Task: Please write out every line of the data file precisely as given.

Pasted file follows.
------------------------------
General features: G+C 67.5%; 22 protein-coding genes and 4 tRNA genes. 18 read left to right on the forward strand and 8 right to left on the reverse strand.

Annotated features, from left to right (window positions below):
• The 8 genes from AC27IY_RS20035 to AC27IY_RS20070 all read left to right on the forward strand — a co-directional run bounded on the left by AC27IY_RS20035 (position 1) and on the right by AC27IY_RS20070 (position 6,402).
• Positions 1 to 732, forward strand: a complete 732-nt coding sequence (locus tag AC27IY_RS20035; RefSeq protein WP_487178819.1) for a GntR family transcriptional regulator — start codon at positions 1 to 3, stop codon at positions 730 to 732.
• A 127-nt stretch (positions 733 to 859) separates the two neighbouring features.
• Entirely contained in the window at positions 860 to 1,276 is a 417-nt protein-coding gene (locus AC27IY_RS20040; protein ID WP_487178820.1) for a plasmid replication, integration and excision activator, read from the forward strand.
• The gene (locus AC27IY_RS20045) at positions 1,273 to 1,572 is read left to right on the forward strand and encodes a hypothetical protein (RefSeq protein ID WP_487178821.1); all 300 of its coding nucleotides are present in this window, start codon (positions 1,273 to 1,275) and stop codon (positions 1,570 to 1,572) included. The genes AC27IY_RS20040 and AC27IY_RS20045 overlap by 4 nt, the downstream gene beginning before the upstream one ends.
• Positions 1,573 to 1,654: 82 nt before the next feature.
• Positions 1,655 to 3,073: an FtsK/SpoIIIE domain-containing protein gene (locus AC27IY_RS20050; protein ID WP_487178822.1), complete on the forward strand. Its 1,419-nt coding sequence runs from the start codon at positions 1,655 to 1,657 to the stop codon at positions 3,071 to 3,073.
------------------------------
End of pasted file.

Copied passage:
General features: G+C 67.5%; 22 protein-coding genes and 4 tRNA genes. 18 read left to right on the forward strand and 8 right to left on the reverse strand.

Annotated features, from left to right (window positions below):
• The 8 genes from AC27IY_RS20035 to AC27IY_RS20070 all read left to right on the forward strand — a co-directional run bounded on the left by AC27IY_RS20035 (position 1) and on the right by AC27IY_RS20070 (position 6,402).
• Positions 1 to 732, forward strand: a complete 732-nt coding sequence (locus tag AC27IY_RS20035; RefSeq protein WP_487178819.1) for a GntR family transcriptional regulator — start codon at positions 1 to 3, stop codon at positions 730 to 732.
• A 127-nt stretch (positions 733 to 859) separates the two neighbouring features.
• Entirely contained in the window at positions 860 to 1,276 is a 417-nt protein-coding gene (locus AC27IY_RS20040; protein ID WP_487178820.1) for a plasmid replication, integration and excision activator, read from the forward strand.
• The gene (locus AC27IY_RS20045) at positions 1,273 to 1,572 is read left to right on the forward strand and encodes a hypothetical protein (RefSeq protein ID WP_487178821.1); all 300 of its coding nucleotides are present in this window, start codon (positions 1,273 to 1,275) and stop codon (positions 1,570 to 1,572) included. The genes AC27IY_RS20040 and AC27IY_RS20045 overlap by 4 nt, the downstream gene beginning before the upstream one ends.
• Positions 1,573 to 1,654: 82 nt before the next feature.
• Positions 1,655 to 3,073: an FtsK/SpoIIIE domain-containing protein gene (locus AC27IY_RS20050; protein ID WP_487178822.1), complete on the forward strand. Its 1,419-nt coding sequence runs from the start codon at positions 1,655 to 1,657 to the stop codon at positions 3,071 to 3,073.